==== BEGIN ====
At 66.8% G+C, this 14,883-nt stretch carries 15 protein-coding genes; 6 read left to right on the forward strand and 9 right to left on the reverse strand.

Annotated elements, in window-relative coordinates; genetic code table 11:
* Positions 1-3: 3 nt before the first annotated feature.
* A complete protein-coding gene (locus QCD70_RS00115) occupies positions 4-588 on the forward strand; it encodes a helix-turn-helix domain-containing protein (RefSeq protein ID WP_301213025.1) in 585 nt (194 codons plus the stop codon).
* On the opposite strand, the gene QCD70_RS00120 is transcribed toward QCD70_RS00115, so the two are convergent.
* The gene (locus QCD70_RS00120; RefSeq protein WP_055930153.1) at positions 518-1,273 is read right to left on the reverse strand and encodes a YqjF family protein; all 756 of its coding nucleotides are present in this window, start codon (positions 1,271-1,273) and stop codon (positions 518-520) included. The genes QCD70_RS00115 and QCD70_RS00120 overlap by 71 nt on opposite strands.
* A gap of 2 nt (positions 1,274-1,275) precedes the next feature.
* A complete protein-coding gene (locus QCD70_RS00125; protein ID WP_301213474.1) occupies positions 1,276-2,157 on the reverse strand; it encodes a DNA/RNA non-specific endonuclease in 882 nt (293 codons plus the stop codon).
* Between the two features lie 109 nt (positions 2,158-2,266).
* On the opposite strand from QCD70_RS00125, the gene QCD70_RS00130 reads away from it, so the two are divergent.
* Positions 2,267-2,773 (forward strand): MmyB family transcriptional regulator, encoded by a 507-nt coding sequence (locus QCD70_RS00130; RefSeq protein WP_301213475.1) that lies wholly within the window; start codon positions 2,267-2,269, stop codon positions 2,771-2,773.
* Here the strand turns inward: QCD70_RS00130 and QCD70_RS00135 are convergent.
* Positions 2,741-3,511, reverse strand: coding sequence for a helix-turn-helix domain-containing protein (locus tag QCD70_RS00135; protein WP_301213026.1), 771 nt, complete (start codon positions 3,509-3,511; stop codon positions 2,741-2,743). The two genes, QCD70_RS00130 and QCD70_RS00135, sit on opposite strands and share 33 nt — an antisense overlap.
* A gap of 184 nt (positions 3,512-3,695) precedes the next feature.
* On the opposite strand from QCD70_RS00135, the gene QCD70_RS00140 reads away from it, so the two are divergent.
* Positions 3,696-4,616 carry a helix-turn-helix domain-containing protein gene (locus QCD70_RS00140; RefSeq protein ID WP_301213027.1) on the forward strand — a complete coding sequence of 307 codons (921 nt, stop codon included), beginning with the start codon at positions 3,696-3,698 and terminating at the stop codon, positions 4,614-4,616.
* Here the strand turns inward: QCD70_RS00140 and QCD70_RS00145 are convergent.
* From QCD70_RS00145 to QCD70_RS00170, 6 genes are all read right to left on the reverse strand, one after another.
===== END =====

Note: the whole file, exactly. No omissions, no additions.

At 66.8% G+C, this 14,883-nt stretch carries 15 protein-coding genes; 6 read left to right on the forward strand and 9 right to left on the reverse strand.

Annotated elements, in window-relative coordinates; genetic code table 11:
* Positions 1-3: 3 nt before the first annotated feature.
* A complete protein-coding gene (locus QCD70_RS00115) occupies positions 4-588 on the forward strand; it encodes a helix-turn-helix domain-containing protein (RefSeq protein ID WP_301213025.1) in 585 nt (194 codons plus the stop codon).
* On the opposite strand, the gene QCD70_RS00120 is transcribed toward QCD70_RS00115, so the two are convergent.
* The gene (locus QCD70_RS00120; RefSeq protein WP_055930153.1) at positions 518-1,273 is read right to left on the reverse strand and encodes a YqjF family protein; all 756 of its coding nucleotides are present in this window, start codon (positions 1,271-1,273) and stop codon (positions 518-520) included. The genes QCD70_RS00115 and QCD70_RS00120 overlap by 71 nt on opposite strands.
* A gap of 2 nt (positions 1,274-1,275) precedes the next feature.
* A complete protein-coding gene (locus QCD70_RS00125; protein ID WP_301213474.1) occupies positions 1,276-2,157 on the reverse strand; it encodes a DNA/RNA non-specific endonuclease in 882 nt (293 codons plus the stop codon).
* Between the two features lie 109 nt (positions 2,158-2,266).
* On the opposite strand from QCD70_RS00125, the gene QCD70_RS00130 reads away from it, so the two are divergent.
* Positions 2,267-2,773 (forward strand): MmyB family transcriptional regulator, encoded by a 507-nt coding sequence (locus QCD70_RS00130; RefSeq protein WP_301213475.1) that lies wholly within the window; start codon positions 2,267-2,269, stop codon positions 2,771-2,773.
* Here the strand turns inward: QCD70_RS00130 and QCD70_RS00135 are convergent.
* Positions 2,741-3,511, reverse strand: coding sequence for a helix-turn-helix domain-containing protein (locus tag QCD70_RS00135; protein WP_301213026.1), 771 nt, complete (start codon positions 3,509-3,511; stop codon positions 2,741-2,743). The two genes, QCD70_RS00130 and QCD70_RS00135, sit on opposite strands and share 33 nt — an antisense overlap.
* A gap of 184 nt (positions 3,512-3,695) precedes the next feature.
* On the opposite strand from QCD70_RS00135, the gene QCD70_RS00140 reads away from it, so the two are divergent.
* Positions 3,696-4,616 carry a helix-turn-helix domain-containing protein gene (locus QCD70_RS00140; RefSeq protein ID WP_301213027.1) on the forward strand — a complete coding sequence of 307 codons (921 nt, stop codon included), beginning with the start codon at positions 3,696-3,698 and terminating at the stop codon, positions 4,614-4,616.
* Here the strand turns inward: QCD70_RS00140 and QCD70_RS00145 are convergent.
* From QCD70_RS00145 to QCD70_RS00170, 6 genes are all read right to left on the reverse strand, one after another.